You might think that it’s impossible to have something called a “hearing” in which nobody plans to listen, but government officials did just that in Maine on Wednesday – not once but twice.

In East Millinocket, the U.S. House Committee on Natural Resources held a “hearing” on a proposed North Woods national monument on 87,500 acres of land just east of Baxter State Park.

At the same time, the Maine Legislature’s joint Committee on Inland Fisheries and Wildlife held its own “hearing” to consider allegations of misconduct by game wardens during undercover sting operations.

Both hearings were shams. Only handpicked witnesses were called to testify, and they presented only one side of the story – national park opponents in East Millinocket and state officials in Augusta.

Neither hearing allowed public comment. Neither featured adversarial questioning. Both led to preordained conclusions.

State Rep. Jeff Evangelos, a Friendship independent, could have been speaking about both sessions when he said of the IF&W Committee hearing: “All that was missing were the pompoms and cheerleaders.”


What a waste of time.

The National Resources Committee hearing was U.S. Rep. Bruce Poliquin’s answer to a pair of public meetings with National Park Service Director Jonathan Jarvis that were organized last month by Sen. Angus King.

In the Jarvis meetings, King made sure that the director heard all points of view. But at the 2nd District Republican’s hearing, only park opponents were invited to speak. Park supporters could attend a later meeting and voice their opinions there, but by then it was clear that the purpose of this exercise was not fact-finding.


The chairman of the Natural Resources Committee, U.S. Rep. Bob Bishop, R-Utah, didn’t come to Maine to listen. He came to assail the federal Antiquities Act, which gives the president the authority to create national monuments. Bishop is an outspoken opponent of federal land ownership and proposes a huge giveaway out West, which would provide a windfall for mining and ranching interests at the public’s expense. He had no problem listening as long as the witness is Gov. LePage railing about the president’s heavy-handed use of executive power, as LePage did leading off the hearing Wednesday.

Meanwhile in Augusta, a legislative committee spent a few hours giving a government agency a chance to hide from public scrutiny.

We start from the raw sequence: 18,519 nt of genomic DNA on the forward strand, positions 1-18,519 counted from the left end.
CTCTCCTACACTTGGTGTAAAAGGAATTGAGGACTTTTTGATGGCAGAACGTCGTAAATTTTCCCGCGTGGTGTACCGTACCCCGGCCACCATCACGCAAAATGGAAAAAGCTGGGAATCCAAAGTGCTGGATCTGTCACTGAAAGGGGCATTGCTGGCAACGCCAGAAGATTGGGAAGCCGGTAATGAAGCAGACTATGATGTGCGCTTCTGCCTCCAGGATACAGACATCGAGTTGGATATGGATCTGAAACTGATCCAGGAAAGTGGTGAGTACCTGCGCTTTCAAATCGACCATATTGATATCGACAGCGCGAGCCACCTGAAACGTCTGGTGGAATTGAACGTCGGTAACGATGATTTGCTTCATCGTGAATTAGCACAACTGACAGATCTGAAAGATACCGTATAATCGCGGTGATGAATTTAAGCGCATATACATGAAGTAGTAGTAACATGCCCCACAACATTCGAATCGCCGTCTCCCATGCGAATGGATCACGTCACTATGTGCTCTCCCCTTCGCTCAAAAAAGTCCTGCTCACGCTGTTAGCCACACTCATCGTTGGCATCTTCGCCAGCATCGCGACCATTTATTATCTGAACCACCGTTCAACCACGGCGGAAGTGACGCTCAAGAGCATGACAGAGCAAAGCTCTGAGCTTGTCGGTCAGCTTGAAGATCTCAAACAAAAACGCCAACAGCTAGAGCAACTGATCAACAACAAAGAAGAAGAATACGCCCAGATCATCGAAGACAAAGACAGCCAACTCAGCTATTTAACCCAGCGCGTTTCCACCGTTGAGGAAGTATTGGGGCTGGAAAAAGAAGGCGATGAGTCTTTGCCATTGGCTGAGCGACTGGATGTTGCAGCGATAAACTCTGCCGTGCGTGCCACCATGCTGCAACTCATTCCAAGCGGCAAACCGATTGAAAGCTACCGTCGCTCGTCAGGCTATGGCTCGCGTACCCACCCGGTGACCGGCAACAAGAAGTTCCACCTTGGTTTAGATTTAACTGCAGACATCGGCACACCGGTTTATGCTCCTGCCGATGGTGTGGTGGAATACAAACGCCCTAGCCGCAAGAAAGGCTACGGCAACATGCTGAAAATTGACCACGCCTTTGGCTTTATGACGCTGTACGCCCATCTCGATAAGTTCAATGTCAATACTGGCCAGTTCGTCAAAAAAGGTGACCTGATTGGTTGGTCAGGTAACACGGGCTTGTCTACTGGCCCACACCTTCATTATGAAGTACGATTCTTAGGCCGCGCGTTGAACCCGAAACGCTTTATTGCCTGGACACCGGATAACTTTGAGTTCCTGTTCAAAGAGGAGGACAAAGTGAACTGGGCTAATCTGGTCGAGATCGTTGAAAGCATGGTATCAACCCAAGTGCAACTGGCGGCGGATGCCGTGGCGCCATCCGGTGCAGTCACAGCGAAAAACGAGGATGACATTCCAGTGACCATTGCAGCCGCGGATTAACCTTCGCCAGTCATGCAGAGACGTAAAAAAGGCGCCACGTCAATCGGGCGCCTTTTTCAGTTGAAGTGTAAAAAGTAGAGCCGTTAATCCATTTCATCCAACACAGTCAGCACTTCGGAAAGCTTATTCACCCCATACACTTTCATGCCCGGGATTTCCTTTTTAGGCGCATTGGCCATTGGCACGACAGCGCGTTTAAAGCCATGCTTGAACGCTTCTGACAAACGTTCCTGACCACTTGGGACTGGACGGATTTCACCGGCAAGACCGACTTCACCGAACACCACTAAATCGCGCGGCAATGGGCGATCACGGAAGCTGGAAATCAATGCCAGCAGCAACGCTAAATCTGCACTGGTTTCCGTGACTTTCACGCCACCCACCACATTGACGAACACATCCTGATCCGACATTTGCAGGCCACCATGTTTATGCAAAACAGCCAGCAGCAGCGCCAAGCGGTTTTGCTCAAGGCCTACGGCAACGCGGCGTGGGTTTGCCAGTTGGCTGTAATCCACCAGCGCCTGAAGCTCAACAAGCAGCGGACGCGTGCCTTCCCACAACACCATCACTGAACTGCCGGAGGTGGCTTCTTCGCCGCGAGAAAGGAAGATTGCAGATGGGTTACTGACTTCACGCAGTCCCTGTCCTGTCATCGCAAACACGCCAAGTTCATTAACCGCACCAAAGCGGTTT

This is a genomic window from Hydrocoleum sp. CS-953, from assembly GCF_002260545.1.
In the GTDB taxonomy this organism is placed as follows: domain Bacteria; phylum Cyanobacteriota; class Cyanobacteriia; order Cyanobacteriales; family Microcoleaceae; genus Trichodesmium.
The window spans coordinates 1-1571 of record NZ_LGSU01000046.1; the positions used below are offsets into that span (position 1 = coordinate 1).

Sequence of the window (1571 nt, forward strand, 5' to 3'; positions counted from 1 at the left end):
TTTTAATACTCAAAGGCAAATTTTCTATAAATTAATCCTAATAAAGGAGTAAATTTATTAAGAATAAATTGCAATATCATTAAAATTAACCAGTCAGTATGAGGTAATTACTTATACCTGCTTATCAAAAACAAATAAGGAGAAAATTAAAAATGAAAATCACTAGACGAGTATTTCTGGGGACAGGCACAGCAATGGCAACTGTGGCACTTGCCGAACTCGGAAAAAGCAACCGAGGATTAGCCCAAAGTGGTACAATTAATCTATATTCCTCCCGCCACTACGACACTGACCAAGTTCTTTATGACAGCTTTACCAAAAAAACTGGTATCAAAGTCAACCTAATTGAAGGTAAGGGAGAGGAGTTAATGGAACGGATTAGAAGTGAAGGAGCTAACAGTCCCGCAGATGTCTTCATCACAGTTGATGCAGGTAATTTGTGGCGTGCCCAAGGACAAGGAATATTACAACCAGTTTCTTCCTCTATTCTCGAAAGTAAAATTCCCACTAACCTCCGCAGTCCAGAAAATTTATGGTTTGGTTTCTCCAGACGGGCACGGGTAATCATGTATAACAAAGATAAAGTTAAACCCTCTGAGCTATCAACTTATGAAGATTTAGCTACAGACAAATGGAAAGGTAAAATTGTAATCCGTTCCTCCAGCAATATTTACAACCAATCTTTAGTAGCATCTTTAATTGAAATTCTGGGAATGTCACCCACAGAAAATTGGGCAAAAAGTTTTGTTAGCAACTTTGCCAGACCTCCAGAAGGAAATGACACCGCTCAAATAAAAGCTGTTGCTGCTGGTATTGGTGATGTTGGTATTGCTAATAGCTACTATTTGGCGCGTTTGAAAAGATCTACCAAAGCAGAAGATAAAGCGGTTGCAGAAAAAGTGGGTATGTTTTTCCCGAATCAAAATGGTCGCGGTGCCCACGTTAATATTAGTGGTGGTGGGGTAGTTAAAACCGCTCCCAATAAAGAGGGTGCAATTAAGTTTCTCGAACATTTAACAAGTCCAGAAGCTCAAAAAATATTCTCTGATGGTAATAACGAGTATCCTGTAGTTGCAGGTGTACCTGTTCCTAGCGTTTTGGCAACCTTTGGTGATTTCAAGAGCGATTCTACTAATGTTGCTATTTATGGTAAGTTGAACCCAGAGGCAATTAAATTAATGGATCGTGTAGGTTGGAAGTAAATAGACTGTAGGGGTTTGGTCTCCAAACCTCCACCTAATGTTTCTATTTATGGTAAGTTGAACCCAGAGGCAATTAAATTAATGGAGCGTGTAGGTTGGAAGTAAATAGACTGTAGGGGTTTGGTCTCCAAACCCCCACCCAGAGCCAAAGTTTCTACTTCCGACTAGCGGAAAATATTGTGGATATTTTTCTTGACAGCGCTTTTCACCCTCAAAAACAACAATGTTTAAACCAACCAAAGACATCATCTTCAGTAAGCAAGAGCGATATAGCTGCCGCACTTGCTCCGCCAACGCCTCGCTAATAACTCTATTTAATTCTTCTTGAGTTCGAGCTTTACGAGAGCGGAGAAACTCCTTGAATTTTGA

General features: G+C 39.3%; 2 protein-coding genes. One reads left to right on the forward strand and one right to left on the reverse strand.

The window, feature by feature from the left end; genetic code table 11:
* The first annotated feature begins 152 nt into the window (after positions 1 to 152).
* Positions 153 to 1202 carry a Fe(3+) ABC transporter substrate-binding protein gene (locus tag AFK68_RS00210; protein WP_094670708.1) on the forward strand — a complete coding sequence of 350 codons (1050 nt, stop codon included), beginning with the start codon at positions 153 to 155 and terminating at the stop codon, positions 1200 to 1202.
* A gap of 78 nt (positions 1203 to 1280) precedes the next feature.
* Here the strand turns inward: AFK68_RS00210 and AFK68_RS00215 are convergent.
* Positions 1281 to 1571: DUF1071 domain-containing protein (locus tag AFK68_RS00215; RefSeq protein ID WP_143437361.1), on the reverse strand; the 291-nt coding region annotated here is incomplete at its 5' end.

Starting with a story and sidebars in this newspaper by reporter Colin Woodard, questions have been raised about undercover sting operations conducted by the Maine Warden Service. Targets complain that an undercover agent encouraged them to break hunting laws by, among other things, offering them alcohol, drinking with them and even illegally killing a deer. After the initial story, others convicted of poaching have come forward to say that they had been subject to the same tactics.

The warden service refused to be interviewed by Woodard, and fought the release of public documents that he requested under the state’s freedom of access law. After stonewalling for six months, the warden service slammed the story for being one-sided and put out a self-serving manifesto that raised more questions than it answered.

Among them were: What are your safeguards to avoid entrapment in undercover sting operations? How much do these operations cost? Are they justified by the results?


But those legitimate questions, which any police agency should be able to answer as a matter of routine, were not on the minds of legislators or the warden service Wednesday. Instead, they were more interested in attacking the media for raising the issues. When asked if he would investigate the conduct of officers in these operations, Col. Joel Wilkinson of the warden service gave a flat no. “I’m not going to put my officer under investigation because someone misprints false allegations,” Wilkinson huffed.

The lawmakers let the matter drop without asking, “How could you know that the allegations were false if you didn’t investigate them?”

Committee co-chairman Sen. Paul Davis, R-Sangerville, said that the panel had no plans to look into any other allegations.

Government officials got what they wanted out of both “hearings” Wednesday. They can claim that they went looking for facts with open minds, when they were really just looking to bolster their preconceived notions.

The no-listening hearings delivered as planned.

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